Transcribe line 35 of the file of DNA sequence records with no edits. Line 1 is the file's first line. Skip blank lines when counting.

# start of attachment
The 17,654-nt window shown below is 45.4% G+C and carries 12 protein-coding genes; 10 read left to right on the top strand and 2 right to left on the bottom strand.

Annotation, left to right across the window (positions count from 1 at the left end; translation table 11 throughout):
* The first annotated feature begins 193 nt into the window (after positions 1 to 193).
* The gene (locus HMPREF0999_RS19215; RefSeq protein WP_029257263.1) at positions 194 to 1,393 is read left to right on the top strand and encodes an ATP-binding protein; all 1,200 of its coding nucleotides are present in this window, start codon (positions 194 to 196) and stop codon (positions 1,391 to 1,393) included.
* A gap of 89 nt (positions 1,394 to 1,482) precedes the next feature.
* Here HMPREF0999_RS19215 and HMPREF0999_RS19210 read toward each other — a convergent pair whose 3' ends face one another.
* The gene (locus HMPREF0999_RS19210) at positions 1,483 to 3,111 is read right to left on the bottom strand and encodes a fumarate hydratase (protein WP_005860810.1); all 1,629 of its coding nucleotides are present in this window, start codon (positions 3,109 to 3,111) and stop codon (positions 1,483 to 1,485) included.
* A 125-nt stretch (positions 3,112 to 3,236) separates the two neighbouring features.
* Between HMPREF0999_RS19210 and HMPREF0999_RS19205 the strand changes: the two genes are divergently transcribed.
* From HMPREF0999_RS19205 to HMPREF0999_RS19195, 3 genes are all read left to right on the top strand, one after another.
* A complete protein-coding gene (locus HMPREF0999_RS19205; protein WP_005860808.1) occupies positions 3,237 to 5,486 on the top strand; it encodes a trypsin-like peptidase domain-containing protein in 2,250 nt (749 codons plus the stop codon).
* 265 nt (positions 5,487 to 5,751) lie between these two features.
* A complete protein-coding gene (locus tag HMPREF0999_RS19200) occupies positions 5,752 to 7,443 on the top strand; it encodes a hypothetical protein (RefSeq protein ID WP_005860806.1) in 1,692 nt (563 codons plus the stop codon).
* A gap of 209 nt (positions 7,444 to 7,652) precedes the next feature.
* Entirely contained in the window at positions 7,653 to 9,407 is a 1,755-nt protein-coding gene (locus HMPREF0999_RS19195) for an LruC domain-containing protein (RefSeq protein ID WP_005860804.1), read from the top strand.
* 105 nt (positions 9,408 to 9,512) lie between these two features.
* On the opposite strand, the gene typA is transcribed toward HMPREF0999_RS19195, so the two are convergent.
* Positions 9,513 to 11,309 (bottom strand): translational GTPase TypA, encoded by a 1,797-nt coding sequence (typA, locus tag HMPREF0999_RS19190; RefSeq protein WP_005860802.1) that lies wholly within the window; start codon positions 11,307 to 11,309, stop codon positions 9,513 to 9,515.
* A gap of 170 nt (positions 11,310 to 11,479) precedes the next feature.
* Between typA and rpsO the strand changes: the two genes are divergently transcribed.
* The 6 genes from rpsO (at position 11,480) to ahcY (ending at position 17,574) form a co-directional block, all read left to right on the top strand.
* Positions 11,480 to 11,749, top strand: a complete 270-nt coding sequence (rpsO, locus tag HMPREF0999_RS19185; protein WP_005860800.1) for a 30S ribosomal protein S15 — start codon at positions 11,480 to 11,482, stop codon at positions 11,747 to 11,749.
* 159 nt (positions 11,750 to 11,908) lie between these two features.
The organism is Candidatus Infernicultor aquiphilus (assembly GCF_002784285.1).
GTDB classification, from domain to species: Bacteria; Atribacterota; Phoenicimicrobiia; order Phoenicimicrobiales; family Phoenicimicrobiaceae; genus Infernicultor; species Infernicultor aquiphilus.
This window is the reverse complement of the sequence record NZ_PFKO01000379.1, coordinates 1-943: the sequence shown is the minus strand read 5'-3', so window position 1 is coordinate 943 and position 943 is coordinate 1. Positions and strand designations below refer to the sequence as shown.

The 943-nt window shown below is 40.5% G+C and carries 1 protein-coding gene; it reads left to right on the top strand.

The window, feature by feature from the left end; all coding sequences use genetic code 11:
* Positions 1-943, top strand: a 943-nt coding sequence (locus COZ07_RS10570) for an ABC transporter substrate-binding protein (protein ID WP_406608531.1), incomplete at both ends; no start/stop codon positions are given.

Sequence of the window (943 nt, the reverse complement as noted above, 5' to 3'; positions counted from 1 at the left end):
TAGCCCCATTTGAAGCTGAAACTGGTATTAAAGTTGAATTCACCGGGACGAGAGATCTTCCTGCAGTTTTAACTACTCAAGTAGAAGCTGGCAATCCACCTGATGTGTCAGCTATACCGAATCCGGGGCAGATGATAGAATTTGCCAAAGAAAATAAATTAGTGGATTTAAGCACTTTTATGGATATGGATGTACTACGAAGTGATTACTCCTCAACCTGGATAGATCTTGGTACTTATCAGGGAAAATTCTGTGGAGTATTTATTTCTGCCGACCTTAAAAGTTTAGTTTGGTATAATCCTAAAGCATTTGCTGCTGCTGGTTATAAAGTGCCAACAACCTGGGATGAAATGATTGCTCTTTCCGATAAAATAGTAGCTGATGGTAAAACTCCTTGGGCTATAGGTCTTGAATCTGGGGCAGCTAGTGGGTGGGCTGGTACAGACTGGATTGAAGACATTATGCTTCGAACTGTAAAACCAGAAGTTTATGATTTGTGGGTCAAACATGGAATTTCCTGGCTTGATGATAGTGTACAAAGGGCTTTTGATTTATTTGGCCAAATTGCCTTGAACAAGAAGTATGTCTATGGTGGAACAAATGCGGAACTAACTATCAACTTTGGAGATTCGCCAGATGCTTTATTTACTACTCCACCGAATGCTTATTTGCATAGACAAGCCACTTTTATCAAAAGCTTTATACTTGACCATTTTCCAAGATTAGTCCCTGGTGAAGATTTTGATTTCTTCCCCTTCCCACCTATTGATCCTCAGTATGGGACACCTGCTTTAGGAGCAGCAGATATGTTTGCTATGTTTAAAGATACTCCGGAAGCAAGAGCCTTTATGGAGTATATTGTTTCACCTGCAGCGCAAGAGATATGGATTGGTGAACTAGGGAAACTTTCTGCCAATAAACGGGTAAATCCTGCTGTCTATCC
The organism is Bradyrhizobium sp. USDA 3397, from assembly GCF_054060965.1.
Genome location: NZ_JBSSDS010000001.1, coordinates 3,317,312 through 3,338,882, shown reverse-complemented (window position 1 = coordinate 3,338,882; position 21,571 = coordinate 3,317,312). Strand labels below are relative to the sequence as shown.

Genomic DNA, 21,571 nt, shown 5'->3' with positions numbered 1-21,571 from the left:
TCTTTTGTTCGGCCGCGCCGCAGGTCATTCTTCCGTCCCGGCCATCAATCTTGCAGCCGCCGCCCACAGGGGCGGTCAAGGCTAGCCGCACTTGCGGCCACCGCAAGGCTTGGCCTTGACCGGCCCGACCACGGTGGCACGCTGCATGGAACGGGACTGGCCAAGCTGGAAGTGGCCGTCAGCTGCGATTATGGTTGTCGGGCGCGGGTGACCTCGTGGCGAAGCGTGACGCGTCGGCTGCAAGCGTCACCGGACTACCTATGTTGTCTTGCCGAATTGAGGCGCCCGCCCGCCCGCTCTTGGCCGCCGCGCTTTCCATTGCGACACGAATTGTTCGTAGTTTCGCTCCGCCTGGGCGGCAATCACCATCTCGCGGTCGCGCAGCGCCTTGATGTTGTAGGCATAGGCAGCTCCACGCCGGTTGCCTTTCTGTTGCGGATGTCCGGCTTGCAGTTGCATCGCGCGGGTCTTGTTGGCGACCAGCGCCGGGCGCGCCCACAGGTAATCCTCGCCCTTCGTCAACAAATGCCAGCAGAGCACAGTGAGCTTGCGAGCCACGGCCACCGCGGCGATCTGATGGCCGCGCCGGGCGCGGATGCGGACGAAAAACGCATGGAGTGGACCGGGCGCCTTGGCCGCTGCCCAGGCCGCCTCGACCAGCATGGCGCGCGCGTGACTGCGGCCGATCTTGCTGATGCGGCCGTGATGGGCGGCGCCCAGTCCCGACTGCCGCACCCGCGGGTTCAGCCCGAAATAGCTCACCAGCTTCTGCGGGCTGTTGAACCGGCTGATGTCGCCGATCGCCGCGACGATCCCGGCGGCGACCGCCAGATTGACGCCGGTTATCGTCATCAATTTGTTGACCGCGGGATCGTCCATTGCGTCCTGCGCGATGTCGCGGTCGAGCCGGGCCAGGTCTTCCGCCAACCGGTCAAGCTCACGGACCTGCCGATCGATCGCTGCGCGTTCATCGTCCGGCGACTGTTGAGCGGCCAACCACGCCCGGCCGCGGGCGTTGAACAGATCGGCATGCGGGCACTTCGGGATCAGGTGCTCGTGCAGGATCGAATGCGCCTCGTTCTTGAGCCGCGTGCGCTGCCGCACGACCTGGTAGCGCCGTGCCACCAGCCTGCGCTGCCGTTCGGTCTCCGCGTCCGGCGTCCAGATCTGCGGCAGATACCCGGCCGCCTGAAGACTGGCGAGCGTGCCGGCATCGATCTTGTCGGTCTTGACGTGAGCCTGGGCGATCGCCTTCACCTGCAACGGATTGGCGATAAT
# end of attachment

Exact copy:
TCTTTTGTTCGGCCGCGCCGCAGGTCATTCTTCCGTCCCGGCCATCAATCTTGCAGCCGCCGCCCACAGGGGCGGTCAAGGCTAGCCGCACTTGCGGCCACCGCAAGGCTTGGCCTTGACCGGCCCGACCACGGTGGCACGCTGCATGGAACGGGACTGGCCAAGCTGGAAGTGGCCGTCAGCTGCGATTATGGTTGTCGGGCGCGGGTGACCTCGTGGCGAAGCGTGACGCGTCGGCTGCAAGCGTCACCGGACTACCTATGTTGTCTTGCCGAATTGAGGCGCCCGCCCGCCCGCTCTTGGCCGCCGCGCTTTCCATTGCGACACGAATTGTTCGTAGTTTCGCTCCGCCTGGGCGGCAATCACCATCTCGCGGTCGCGCAGCGCCTTGATGTTGTAGGCATAGGCAGCTCCACGCCGGTTGCCTTTCTGTTGCGGATGTCCGGCTTGCAGTTGCATCGCGCGGGTCTTGTTGGCGACCAGCGCCGGGCGCGCCCACAGGTAATCCTCGCCCTTCGTCAACAAATGCCAGCAGAGCACAGTGAGCTTGCGAGCCACGGCCACCGCGGCGATCTGATGGCCGCGCCGGGCGCGGATGCGGACGAAAAACGCATGGAGTGGACCGGGCGCCTTGGCCGCTGCCCAGGCCGCCTCGACCAGCATGGCGCGCGCGTGACTGCGGCCGATCTTGCTGATGCGGCCGTGATGGGCGGCGCCCAGTCCCGACTGCCGCACCCGCGGGTTCAGCCCGAAATAGCTCACCAGCTTCTGCGGGCTGTTGAACCGGCTGATGTCGCCGATCGCCGCGACGATCCCGGCGGCGACCGCCAGATTGACGCCGGTTATCGTCATCAATTTGTTGACCGCGGGATCGTCCATTGCGTCCTGCGCGATGTCGCGGTCGAGCCGGGCCAGGTCTTCCGCCAACCGGTCAAGCTCACGGACCTGCCGATCGATCGCTGCGCGTTCATCGTCCGGCGACTGTTGAGCGGCCAACCACGCCCGGCCGCGGGCGTTGAACAGATCGGCATGCGGGCACTTCGGGATCAGGTGCTCGTGCAGGATCGAATGCGCCTCGTTCTTGAGCCGCGTGCGCTGCCGCACGACCTGGTAGCGCCGTGCCACCAGCCTGCGCTGCCGTTCGGTCTCCGCGTCCGGCGTCCAGATCTGCGGCAGATACCCGGCCGCCTGAAGACTGGCGAGCGTGCCGGCATCGATCTTGTCGGTCTTGACGTGAGCCTGGGCGATCGCCTTCACCTGCAACGGATTGGCGATAAT